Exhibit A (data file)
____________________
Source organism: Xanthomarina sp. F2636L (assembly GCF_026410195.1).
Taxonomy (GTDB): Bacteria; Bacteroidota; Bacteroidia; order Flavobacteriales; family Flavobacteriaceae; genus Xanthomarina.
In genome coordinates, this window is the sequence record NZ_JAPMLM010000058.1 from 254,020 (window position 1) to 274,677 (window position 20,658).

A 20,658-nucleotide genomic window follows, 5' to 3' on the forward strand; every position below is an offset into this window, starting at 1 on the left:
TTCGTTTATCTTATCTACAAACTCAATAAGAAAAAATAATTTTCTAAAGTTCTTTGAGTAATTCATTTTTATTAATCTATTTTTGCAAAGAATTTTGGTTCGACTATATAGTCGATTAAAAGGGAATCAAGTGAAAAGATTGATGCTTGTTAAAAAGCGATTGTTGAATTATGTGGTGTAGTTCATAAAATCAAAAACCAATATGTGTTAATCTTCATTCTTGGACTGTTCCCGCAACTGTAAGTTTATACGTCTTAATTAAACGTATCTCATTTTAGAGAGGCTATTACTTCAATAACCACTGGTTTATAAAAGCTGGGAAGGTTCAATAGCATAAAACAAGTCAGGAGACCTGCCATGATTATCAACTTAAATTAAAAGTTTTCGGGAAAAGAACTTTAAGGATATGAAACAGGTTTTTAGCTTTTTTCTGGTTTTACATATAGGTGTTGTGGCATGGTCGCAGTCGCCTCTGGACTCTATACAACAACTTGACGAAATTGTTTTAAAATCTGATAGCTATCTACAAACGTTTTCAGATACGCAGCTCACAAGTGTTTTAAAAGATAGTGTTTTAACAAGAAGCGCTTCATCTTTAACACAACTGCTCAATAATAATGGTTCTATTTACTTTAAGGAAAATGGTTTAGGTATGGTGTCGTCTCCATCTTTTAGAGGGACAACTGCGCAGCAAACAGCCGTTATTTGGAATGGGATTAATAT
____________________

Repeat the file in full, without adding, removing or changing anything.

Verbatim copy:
Source organism: Xanthomarina sp. F2636L (assembly GCF_026410195.1).
Taxonomy (GTDB): Bacteria; Bacteroidota; Bacteroidia; order Flavobacteriales; family Flavobacteriaceae; genus Xanthomarina.
In genome coordinates, this window is the sequence record NZ_JAPMLM010000058.1 from 254,020 (window position 1) to 274,677 (window position 20,658).

A 20,658-nucleotide genomic window follows, 5' to 3' on the forward strand; every position below is an offset into this window, starting at 1 on the left:
TTCGTTTATCTTATCTACAAACTCAATAAGAAAAAATAATTTTCTAAAGTTCTTTGAGTAATTCATTTTTATTAATCTATTTTTGCAAAGAATTTTGGTTCGACTATATAGTCGATTAAAAGGGAATCAAGTGAAAAGATTGATGCTTGTTAAAAAGCGATTGTTGAATTATGTGGTGTAGTTCATAAAATCAAAAACCAATATGTGTTAATCTTCATTCTTGGACTGTTCCCGCAACTGTAAGTTTATACGTCTTAATTAAACGTATCTCATTTTAGAGAGGCTATTACTTCAATAACCACTGGTTTATAAAAGCTGGGAAGGTTCAATAGCATAAAACAAGTCAGGAGACCTGCCATGATTATCAACTTAAATTAAAAGTTTTCGGGAAAAGAACTTTAAGGATATGAAACAGGTTTTTAGCTTTTTTCTGGTTTTACATATAGGTGTTGTGGCATGGTCGCAGTCGCCTCTGGACTCTATACAACAACTTGACGAAATTGTTTTAAAATCTGATAGCTATCTACAAACGTTTTCAGATACGCAGCTCACAAGTGTTTTAAAAGATAGTGTTTTAACAAGAAGCGCTTCATCTTTAACACAACTGCTCAATAATAATGGTTCTATTTACTTTAAGGAAAATGGTTTAGGTATGGTGTCGTCTCCATCTTTTAGAGGGACAACTGCGCAGCAAACAGCCGTTATTTGGAATGGGATTAATAT